Queensland Judgments
Authorised Reports & Unreported Judgments
Exit Distraction Free Reading Mode
  • Unreported Judgment

R v Toon[2015] QSC 117





R v Toon [2015] QSC 117








SC No 17 of 2014






Supreme Court at Mackay


15 April 2015


15 April 2015




Henry J


  1. The application is upheld.
  2. The evidence of what was found in the search of the motor vehicle is excluded from the evidence that can be adduced in this case.


CRIMINAL LAW – EVIDENCE – JUDICIAL DISCRETION TO ADMIT OR EXCLUDE EVIDENCE – ILLEGALLY OBTAINED EVIDENCE – where the police officer searched a motor vehicle without a warrant – where the officer was granted a post-search approval warrant – whether the search undertaken without warrant needed to be conducted urgently in order to prevent loss of, or interference with, evidence -  whether the search involved a deliberate or reckless disregard of the law

Police Powers and Responsibilities Act, s 31(3), s 161

Bunning v Cross (1977/78) 141 CLR 54, considered

R v Fuentes (2012) QSC 288, cited

R v Pohl (2014) QSC 173, cited

R v Versac (2013) QSC 46, considered

R v Williamson (2009) QSC 434, cited


BJ Hartigan for the applicant

SJ Hedge for the respondent


Morton Lawyers for the applicant

Office of the Director of Public Prosecutions for the respondent

  1. HIS HONOUR:   This is an application to exclude evidence of the finding of items in the search of a Toyota Kluger motor vehicle on the 8th of November 2013.  The fruits of that search give rise to two of the three drug offence counts on the indictment presently before the Court.  The applicant defendant has pleaded guilty to the remaining count.


  1. Early on the morning of the 8th of November 2013 police were called to a disturbance at room 210 of the Windmill Hotel in the suburb of Mount Pleasant  at Mackay. 
  2. A female, Katrina McDonald, answered the door.  She had a laceration to her forehead.  Police announced they were entering the unit under the Domestic and Family Violence Protection Act.  Some green leaf material, presumably cannabis, and a used needle and syringe were on the kitchen table.  The unit was searched for other persons and the applicant was found hiding in the bathroom.  He was detained under the Domestic and Family Violence Protection Act and taken outside.
  3. It was discovered he was wanted on a warrant.  He tried to flee but was caught and placed under arrest in respect of the warrant.  His person was searched and various items, including car keys, were found.  He was processed at the watch house and remained in custody.  He later declined questioning.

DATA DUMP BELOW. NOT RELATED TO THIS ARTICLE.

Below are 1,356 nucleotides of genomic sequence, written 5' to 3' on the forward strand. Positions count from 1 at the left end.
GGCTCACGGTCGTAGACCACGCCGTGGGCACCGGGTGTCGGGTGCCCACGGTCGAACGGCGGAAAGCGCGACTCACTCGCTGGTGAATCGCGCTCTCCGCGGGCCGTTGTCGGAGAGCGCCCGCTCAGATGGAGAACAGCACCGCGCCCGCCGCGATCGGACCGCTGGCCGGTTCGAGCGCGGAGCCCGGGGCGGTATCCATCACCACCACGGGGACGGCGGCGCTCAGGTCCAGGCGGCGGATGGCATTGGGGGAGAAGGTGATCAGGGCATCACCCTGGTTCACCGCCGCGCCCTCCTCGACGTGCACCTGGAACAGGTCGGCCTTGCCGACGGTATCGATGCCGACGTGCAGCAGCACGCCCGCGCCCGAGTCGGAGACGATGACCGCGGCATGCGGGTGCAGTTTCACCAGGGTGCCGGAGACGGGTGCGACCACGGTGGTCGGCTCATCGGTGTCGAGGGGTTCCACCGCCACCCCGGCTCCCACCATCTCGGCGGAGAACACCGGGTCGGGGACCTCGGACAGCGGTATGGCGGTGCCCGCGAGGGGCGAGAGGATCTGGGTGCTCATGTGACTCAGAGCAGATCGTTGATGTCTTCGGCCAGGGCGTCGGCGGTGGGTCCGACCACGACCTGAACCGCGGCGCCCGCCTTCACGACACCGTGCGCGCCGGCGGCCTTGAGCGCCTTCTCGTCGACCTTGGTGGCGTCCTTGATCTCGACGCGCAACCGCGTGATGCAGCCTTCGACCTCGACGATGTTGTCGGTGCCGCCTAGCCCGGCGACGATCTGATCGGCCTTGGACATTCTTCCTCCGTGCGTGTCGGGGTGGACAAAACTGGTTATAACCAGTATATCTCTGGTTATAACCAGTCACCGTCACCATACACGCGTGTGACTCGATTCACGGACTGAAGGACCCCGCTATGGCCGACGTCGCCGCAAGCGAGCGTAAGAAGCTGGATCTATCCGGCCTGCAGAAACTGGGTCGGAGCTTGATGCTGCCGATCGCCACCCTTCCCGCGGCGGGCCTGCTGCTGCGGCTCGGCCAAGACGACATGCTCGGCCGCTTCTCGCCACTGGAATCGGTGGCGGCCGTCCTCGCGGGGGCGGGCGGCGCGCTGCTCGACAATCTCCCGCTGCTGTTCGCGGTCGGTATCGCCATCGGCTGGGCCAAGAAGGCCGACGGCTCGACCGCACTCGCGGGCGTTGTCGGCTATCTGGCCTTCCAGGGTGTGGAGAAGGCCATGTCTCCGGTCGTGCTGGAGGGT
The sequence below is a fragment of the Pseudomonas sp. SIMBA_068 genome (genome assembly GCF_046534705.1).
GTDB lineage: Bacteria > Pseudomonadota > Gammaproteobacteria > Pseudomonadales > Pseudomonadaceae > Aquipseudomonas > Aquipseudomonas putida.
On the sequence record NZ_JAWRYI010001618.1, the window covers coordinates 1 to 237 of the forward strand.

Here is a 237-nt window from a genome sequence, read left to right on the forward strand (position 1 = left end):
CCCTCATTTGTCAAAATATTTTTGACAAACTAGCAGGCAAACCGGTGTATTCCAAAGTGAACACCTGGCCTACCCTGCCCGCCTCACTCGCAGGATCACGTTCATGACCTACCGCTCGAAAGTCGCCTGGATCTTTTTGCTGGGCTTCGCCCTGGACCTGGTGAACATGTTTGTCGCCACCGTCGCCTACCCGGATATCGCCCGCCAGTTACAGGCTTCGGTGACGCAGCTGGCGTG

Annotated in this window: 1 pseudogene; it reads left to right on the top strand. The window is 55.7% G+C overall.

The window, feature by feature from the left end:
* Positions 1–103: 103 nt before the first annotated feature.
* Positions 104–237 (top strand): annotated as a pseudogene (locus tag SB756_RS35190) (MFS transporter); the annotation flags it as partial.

4. Meanwhile, back at the unit other drug-related items and a loaded handgun were found.  There is evidence to suggest other citizens earlier in the day witnessed the applicant in possession of a handgun.
  5. The uniformed constable who had conducted the pat-down search of the applicant used the car key unlock button to search for and find the car the keys related to in the vicinity of the motel car park.  It was a Toyota Kluger.  The constable only went so far as locking and unlocking it, apparently for the limited purpose of identifying the car to which the keys related. 
  6. Plain Clothes Senior Constable S, from the Brisbane Flying Squad, which was in town, arrived at the motel and was briefed by the uniformed constable.  He gave Plains Clothes Senior Constable S the keys.
  7. Officer S went to the Kluger.  The keys were used to unlock it.  It was searched and various items, including an ammunition round, clip seal bags, scales, cannabis and 33.317 grams of a white crystalline substance containing a pure weight of 22.178 grams of methylamphetamine were found.  Ten days later, on the 18th of November 2013, police obtained a post search approval order in respect of the search of the vehicle.
  8. Officer S testified that he conducted the search pursuant to s 31(3) of the Police Powers and Responsibilities Act 2000 (Qld).  That section did not empower him to conduct such a search because the vehicle had not been, and was not, detained pursuant to that section or, indeed, at all.  The Prosecution accepts that the search was not lawful.